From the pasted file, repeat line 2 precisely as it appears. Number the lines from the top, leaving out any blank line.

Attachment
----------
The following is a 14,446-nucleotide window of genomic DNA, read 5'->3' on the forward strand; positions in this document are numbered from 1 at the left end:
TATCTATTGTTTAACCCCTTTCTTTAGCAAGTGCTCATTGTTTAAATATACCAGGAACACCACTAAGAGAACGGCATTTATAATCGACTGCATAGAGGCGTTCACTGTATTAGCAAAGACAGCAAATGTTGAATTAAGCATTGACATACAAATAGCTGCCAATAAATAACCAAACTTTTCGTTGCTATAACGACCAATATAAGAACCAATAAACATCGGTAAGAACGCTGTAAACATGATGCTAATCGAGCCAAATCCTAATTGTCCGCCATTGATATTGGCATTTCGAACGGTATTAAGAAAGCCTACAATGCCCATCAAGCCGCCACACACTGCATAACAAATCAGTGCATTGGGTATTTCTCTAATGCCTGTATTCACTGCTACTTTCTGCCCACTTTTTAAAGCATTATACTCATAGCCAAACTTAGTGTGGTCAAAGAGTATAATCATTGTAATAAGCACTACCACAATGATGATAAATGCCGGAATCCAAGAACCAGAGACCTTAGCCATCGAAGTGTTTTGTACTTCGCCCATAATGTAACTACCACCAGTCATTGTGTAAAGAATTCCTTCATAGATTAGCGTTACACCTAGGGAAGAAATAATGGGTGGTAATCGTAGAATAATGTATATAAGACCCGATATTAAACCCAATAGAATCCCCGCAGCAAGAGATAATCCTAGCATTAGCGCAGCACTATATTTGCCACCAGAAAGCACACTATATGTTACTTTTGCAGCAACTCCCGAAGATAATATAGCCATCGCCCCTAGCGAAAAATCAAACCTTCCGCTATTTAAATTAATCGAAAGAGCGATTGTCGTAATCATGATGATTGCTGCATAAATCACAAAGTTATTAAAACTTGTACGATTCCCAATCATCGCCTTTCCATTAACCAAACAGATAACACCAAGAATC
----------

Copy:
TATCTATTGTTTAACCCCTTTCTTTAGCAAGTGCTCATTGTTTAAATATACCAGGAACACCACTAAGAGAACGGCATTTATAATCGACTGCATAGAGGCGTTCACTGTATTAGCAAAGACAGCAAATGTTGAATTAAGCATTGACATACAAATAGCTGCCAATAAATAACCAAACTTTTCGTTGCTATAACGACCAATATAAGAACCAATAAACATCGGTAAGAACGCTGTAAACATGATGCTAATCGAGCCAAATCCTAATTGTCCGCCATTGATATTGGCATTTCGAACGGTATTAAGAAAGCCTACAATGCCCATCAAGCCGCCACACACTGCATAACAAATCAGTGCATTGGGTATTTCTCTAATGCCTGTATTCACTGCTACTTTCTGCCCACTTTTTAAAGCATTATACTCATAGCCAAACTTAGTGTGGTCAAAGAGTATAATCATTGTAATAAGCACTACCACAATGATGATAAATGCCGGAATCCAAGAACCAGAGACCTTAGCCATCGAAGTGTTTTGTACTTCGCCCATAATGTAACTACCACCAGTCATTGTGTAAAGAATTCCTTCATAGATTAGCGTTACACCTAGGGAAGAAATAATGGGTGGTAATCGTAGAATAATGTATATAAGACCCGATATTAAACCCAATAGAATCCCCGCAGCAAGAGATAATCCTAGCATTAGCGCAGCACTATATTTGCCACCAGAAAGCACACTATATGTTACTTTTGCAGCAACTCCCGAAGATAATATAGCCATCGCCCCTAGCGAAAAATCAAACCTTCCGCTATTTAAATTAATCGAAAGAGCGATTGTCGTAATCATGATGATTGCTGCATAAATCACAAAGTTATTAAAACTTGTACGATTCCCAATCATCGCCTTTCCATTAACCAAACAGATAACACCAAGAATC